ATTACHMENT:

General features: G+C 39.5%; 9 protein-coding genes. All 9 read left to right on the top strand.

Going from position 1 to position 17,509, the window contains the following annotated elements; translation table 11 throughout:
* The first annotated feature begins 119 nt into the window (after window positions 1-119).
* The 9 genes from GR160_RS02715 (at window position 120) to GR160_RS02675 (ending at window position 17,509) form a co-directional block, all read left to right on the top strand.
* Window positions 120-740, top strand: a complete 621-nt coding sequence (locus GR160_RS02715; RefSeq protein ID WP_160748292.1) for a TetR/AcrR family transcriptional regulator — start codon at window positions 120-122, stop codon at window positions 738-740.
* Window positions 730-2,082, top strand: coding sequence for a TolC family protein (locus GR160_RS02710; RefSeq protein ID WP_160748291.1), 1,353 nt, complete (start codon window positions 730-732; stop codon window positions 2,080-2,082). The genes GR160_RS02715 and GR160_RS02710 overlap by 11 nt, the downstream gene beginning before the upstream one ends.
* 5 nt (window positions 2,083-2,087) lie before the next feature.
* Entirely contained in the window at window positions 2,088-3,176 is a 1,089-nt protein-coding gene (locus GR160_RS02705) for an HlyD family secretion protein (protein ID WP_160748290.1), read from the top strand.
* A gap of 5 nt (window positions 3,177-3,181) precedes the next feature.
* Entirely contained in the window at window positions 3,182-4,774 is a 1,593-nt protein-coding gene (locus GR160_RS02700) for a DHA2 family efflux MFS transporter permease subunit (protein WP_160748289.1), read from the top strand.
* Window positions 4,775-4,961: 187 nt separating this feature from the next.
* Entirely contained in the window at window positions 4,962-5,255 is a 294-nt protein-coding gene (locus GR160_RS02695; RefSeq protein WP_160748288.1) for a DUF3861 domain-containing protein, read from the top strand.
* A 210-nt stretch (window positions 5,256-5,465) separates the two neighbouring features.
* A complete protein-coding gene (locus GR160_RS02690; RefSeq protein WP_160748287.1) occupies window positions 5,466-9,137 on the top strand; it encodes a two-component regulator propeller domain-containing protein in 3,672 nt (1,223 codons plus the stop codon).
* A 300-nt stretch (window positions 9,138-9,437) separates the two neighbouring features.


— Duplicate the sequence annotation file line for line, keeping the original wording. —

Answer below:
General features: G+C 39.5%; 9 protein-coding genes. All 9 read left to right on the top strand.

Going from position 1 to position 17,509, the window contains the following annotated elements; translation table 11 throughout:
* The first annotated feature begins 119 nt into the window (after window positions 1-119).
* The 9 genes from GR160_RS02715 (at window position 120) to GR160_RS02675 (ending at window position 17,509) form a co-directional block, all read left to right on the top strand.
* Window positions 120-740, top strand: a complete 621-nt coding sequence (locus GR160_RS02715; RefSeq protein ID WP_160748292.1) for a TetR/AcrR family transcriptional regulator — start codon at window positions 120-122, stop codon at window positions 738-740.
* Window positions 730-2,082, top strand: coding sequence for a TolC family protein (locus GR160_RS02710; RefSeq protein ID WP_160748291.1), 1,353 nt, complete (start codon window positions 730-732; stop codon window positions 2,080-2,082). The genes GR160_RS02715 and GR160_RS02710 overlap by 11 nt, the downstream gene beginning before the upstream one ends.
* 5 nt (window positions 2,083-2,087) lie before the next feature.
* Entirely contained in the window at window positions 2,088-3,176 is a 1,089-nt protein-coding gene (locus GR160_RS02705) for an HlyD family secretion protein (protein ID WP_160748290.1), read from the top strand.
* A gap of 5 nt (window positions 3,177-3,181) precedes the next feature.
* Entirely contained in the window at window positions 3,182-4,774 is a 1,593-nt protein-coding gene (locus GR160_RS02700) for a DHA2 family efflux MFS transporter permease subunit (protein WP_160748289.1), read from the top strand.
* Window positions 4,775-4,961: 187 nt separating this feature from the next.
* Entirely contained in the window at window positions 4,962-5,255 is a 294-nt protein-coding gene (locus GR160_RS02695; RefSeq protein WP_160748288.1) for a DUF3861 domain-containing protein, read from the top strand.
* A 210-nt stretch (window positions 5,256-5,465) separates the two neighbouring features.
* A complete protein-coding gene (locus GR160_RS02690; RefSeq protein WP_160748287.1) occupies window positions 5,466-9,137 on the top strand; it encodes a two-component regulator propeller domain-containing protein in 3,672 nt (1,223 codons plus the stop codon).
* A 300-nt stretch (window positions 9,138-9,437) separates the two neighbouring features.